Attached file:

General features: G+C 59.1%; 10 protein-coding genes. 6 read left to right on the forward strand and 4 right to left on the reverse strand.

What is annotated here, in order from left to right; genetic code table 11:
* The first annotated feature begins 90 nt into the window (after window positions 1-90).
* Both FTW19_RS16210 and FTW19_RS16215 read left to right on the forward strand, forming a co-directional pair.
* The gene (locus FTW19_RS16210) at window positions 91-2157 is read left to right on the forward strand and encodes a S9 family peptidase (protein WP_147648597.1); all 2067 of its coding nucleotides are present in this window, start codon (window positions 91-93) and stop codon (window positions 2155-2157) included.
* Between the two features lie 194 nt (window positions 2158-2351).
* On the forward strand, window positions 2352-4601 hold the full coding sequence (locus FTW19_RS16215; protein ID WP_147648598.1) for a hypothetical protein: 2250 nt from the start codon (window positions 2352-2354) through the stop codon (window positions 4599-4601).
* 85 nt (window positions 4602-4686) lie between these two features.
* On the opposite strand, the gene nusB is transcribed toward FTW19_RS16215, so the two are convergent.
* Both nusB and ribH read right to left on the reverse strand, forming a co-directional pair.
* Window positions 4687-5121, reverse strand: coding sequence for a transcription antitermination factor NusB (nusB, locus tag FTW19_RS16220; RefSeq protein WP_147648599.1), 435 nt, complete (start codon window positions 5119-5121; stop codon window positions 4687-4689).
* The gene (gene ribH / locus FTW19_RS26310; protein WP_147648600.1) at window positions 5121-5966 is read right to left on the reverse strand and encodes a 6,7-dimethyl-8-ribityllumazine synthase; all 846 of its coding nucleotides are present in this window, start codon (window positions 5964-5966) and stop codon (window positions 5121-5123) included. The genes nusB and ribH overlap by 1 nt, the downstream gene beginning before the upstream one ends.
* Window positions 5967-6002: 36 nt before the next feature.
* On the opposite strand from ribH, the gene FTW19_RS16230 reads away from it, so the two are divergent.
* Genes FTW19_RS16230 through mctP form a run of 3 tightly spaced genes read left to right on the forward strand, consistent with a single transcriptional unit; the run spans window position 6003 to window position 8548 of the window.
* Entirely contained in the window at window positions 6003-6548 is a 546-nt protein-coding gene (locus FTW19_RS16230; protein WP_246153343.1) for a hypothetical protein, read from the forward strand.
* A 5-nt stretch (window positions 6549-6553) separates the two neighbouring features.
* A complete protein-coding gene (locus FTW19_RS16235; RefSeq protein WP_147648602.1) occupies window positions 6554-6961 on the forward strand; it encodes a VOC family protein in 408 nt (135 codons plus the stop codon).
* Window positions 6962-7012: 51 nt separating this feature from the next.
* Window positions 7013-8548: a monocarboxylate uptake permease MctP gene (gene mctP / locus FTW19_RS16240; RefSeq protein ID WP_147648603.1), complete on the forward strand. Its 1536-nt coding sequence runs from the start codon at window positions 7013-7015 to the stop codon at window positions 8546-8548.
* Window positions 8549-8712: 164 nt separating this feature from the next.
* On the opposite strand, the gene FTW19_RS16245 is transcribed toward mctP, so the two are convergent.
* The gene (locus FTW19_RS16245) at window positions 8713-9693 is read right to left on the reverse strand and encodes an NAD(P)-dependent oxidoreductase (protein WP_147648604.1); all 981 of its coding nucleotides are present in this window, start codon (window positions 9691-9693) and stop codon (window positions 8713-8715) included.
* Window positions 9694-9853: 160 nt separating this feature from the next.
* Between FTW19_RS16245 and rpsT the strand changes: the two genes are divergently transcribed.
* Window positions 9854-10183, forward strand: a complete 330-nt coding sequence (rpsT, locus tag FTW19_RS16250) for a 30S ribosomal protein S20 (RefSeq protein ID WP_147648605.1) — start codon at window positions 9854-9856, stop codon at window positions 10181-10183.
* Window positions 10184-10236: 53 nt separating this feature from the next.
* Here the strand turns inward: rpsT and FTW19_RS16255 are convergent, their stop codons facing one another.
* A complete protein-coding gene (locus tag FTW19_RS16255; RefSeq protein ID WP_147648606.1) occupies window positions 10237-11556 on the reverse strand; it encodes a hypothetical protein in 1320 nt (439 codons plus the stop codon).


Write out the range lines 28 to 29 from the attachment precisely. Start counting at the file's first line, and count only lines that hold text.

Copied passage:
* Here the strand turns inward: rpsT and FTW19_RS16255 are convergent, their stop codons facing one another.
* A complete protein-coding gene (locus tag FTW19_RS16255; RefSeq protein ID WP_147648606.1) occupies window positions 10237-11556 on the reverse strand; it encodes a hypothetical protein in 1320 nt (439 codons plus the stop codon).